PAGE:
Difference between revisions of "Catalysis"

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{{Catalysis-nav}}
 
{{Catalysis-nav}}
  
Heterogeneous catalysis is a staple of the chemical and materials industries.  Successful reaction engineering of catalytic systems requires a fundamental understanding of the following chemical/physical forces and mechanistic events:
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Heterogeneous catalysis is a staple of the chemical and materials industries.  In order to design, control, and optimize catalytic reactors, chemical engineers and chemists must possess a fundamental, molecular-level understanding of surface-driven phenomena such as adsorption, desorption, reaction, and diffusion.  Accounting for these molecular-level events, the chemical engineer/chemist is interested in understanding the mechanism of a given chemical reaction, as well as determining the rate law and associated kinetic and thermodynamic parameters to quantify the rate of reaction.  Once this information is known, the chemical engineer/chemist can begin the task of sizing a suitable chemical reactor (using an appropriate (mole balance), and/or determining the appropriate set of operating conditions [temperature, pressure, reactant concentration(s), time].
 
 
• Adsorption
 
 
 
• Desorption
 
 
 
• Reaction
 
 
 
• Diffusion
 
  
 
In this molecular simulation module, users will have the ability to interact with the gas-solid heterogeneous catalytic reaction:
 
In this molecular simulation module, users will have the ability to interact with the gas-solid heterogeneous catalytic reaction:
  
<math>CO + \frac{1}{2}\ O_{2}   -> CO_{2} </math>
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<math>CO + \frac{1}{2}\ O_{2} \rightarrow CO_{2} </math>
  
 
CO oxidation to CO<sub>2</sub> is an important reaction in catalytic converter and fuel processing chemistries (as found in hybrid electric vehicles).  
 
CO oxidation to CO<sub>2</sub> is an important reaction in catalytic converter and fuel processing chemistries (as found in hybrid electric vehicles).  
  
In every reaction engineering application, the chemical engineer is interested in understanding the [[Reactions and Mechanisms|mechanism]] of the given chemical reaction, as well as determining the [[Rate Laws|rate law]] and associated kinetic and thermodynamic parameters to quantify the rate of reaction.  Once this information is known, the chemical engineer can begin the task of sizing a suitable chemical reactor (using an appropriate [[Mole Balance|mole balance]]), and/or determining the appropriate set of operating conditions [temperature, pressure, reactant concentration(s), time].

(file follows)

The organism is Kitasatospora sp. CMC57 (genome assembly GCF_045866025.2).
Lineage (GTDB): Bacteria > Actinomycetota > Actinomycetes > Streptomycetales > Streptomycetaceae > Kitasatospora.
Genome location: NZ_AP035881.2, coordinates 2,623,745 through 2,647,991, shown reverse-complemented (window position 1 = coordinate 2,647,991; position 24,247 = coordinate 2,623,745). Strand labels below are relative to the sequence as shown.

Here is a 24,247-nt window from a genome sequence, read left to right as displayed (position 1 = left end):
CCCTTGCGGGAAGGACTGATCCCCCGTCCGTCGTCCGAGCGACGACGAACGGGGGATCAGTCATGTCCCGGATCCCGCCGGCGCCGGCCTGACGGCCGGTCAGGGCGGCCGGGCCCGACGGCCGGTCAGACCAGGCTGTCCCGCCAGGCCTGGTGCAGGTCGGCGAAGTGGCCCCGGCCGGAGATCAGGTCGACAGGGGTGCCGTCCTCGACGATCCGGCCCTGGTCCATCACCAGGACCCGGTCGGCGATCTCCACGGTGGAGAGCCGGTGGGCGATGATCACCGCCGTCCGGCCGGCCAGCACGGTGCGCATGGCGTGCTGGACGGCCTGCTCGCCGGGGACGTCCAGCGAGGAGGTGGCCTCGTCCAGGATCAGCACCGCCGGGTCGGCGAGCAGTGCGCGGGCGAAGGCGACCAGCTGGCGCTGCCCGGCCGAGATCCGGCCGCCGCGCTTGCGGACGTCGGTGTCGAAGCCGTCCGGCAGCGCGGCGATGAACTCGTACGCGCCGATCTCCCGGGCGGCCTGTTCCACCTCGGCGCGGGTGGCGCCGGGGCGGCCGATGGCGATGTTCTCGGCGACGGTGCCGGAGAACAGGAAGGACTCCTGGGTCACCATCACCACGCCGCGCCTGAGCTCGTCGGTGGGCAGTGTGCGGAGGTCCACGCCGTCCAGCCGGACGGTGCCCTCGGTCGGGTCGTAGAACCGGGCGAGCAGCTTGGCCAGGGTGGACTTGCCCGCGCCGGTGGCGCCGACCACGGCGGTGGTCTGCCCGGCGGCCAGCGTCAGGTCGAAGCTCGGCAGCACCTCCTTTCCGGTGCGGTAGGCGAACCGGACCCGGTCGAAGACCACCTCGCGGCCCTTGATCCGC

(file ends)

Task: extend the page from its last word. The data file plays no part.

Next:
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In effect, this module simulates a batch catalytic reactor with a fixed number of gas-phase reactant molecules (CO and O<sub>2</sub>; defined by the user) and a fixed amount of catalyst.  The system is simulated using molecular dynamics, which allows users to follow the temporal and spatial changes in the system, both in the gas-phase and, more importantly, on the surface.  Module users will gain a molecular-level understanding of the fundamental events in catalytic chemistry, as well an understanding of how these fundamental events and process conditions affect the overall reaction mechanism, and the global, observed kinetics of the system.
  
Module users will gain a molecular-level understanding of the fundamental events in catalytic chemistry, as well an understanding of how these fundamental events and process conditions affect the overall reaction mechanism, and the global, observed kinetics of the system.
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This module is suitable for both undergraduate and graduate chemical reaction engineering courses.
  
 
[[Catalysis:Simulator|Run the simulation]]
 
[[Catalysis:Simulator|Run the simulation]]

Latest revision as of 16:20, 8 July 2010

Introduction
Background
Basic Layout
Example
Problems
Run Simulation
References
Credits
Assessment
Etomica Modules

Heterogeneous catalysis is a staple of the chemical and materials industries. In order to design, control, and optimize catalytic reactors, chemical engineers and chemists must possess a fundamental, molecular-level understanding of surface-driven phenomena such as adsorption, desorption, reaction, and diffusion. Accounting for these molecular-level events, the chemical engineer/chemist is interested in understanding the mechanism of a given chemical reaction, as well as determining the rate law and associated kinetic and thermodynamic parameters to quantify the rate of reaction. Once this information is known, the chemical engineer/chemist can begin the task of sizing a suitable chemical reactor (using an appropriate (mole balance), and/or determining the appropriate set of operating conditions [temperature, pressure, reactant concentration(s), time].

In this molecular simulation module, users will have the ability to interact with the gas-solid heterogeneous catalytic reaction:

CO oxidation to CO2 is an important reaction in catalytic converter and fuel processing chemistries (as found in hybrid electric vehicles).

In effect, this module simulates a batch catalytic reactor with a fixed number of gas-phase reactant molecules (CO and O2; defined by the user) and a fixed amount of catalyst. The system is simulated using molecular dynamics, which allows users to follow the temporal and spatial changes in the system, both in the gas-phase and, more importantly, on the surface. Module users will gain a molecular-level understanding of the fundamental events in catalytic chemistry, as well an understanding of how these fundamental events and process conditions affect the overall reaction mechanism, and the global, observed kinetics of the system.

This module is suitable for both undergraduate and graduate chemical reaction engineering courses.

Run the simulation